Financial Security Index keeps streak going


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Though unemployment remains above prerecession levels, Americans are staying upbeat and have kept Bankrate’s Financial Security Index in positive territory for an unprecedented five straight months. The index fell slightly to 102 in July, but that was after surging to a record high of 102.7 in June, and any reading above 100 indicates good feelings about financial security. Financial Security Index
Bankrate’s Financial Security Index gauges how Americans feel today versus a year ago on vital financial matters. An index value of less than 100 indicates declining levels of financial security; a value greater than 100 reveals higher levels of security compared to 12 months ago.

The readings from the last few months mark a big turnaround, says Greg McBride, CFA, senior financial analyst for Bankrate.

“We’ve now had five months in a row where people have said their financial security has improved relative to a year ago,” McBride says, adding that in the history of the index, going back to late 2010, Bankrate had previously seen no more than two consecutive months of improvement.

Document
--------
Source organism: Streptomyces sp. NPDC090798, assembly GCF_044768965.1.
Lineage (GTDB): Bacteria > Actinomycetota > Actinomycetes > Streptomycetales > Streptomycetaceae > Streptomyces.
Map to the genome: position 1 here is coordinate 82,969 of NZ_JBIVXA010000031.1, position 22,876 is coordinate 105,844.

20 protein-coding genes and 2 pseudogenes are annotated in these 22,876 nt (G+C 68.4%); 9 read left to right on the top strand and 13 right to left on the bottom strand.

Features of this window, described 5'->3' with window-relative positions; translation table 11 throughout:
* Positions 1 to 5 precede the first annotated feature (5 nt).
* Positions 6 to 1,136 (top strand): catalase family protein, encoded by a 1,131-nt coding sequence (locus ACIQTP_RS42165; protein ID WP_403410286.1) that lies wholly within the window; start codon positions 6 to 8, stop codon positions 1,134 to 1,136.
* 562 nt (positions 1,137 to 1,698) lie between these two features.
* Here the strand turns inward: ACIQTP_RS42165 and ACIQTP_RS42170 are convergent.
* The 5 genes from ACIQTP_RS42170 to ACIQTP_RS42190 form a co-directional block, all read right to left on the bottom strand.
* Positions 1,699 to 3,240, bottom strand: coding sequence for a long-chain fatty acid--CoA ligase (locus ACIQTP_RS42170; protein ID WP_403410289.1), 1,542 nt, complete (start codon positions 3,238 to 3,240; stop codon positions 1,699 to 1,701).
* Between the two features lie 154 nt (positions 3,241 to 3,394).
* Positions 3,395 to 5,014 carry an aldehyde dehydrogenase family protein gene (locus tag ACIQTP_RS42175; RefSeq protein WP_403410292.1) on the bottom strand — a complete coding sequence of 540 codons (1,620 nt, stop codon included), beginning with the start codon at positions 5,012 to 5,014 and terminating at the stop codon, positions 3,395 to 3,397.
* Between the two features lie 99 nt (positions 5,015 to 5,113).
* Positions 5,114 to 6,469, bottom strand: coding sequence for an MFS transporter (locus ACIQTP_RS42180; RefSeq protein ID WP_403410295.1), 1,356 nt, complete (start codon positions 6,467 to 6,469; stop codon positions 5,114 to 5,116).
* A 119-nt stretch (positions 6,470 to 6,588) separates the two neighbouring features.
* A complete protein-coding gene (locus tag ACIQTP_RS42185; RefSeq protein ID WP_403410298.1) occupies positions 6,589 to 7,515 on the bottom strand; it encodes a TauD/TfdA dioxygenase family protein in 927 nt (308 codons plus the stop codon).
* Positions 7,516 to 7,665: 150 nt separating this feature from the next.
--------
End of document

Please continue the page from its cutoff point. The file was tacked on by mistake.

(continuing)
Increased optimism is also more broad-based than before. While Americans earning more than $75,000 per year had long reported improving financial conditions, that sense of economic well-being is now filtering down into the middle class earning $50,000 to $75,000 per year, McBride says. In that group, 87 percent reported that their overall financial situation was the same or better, versus just 13 percent who said it was worse.

Overall, the numbers of people feeling better off outnumbered those feeling worse off in four of the five areas surveyed for the index, including net worth, job security, debt and overall financial situation.

The only area where Americans haven’t shown substantial improvement involves their level of savings.

That has always been the weakest link in financial security, McBride says. “That continues to be the case. In the two and a half years we’ve been doing this poll, people have, month in and month out, pointed to savings as a real sore spot.”

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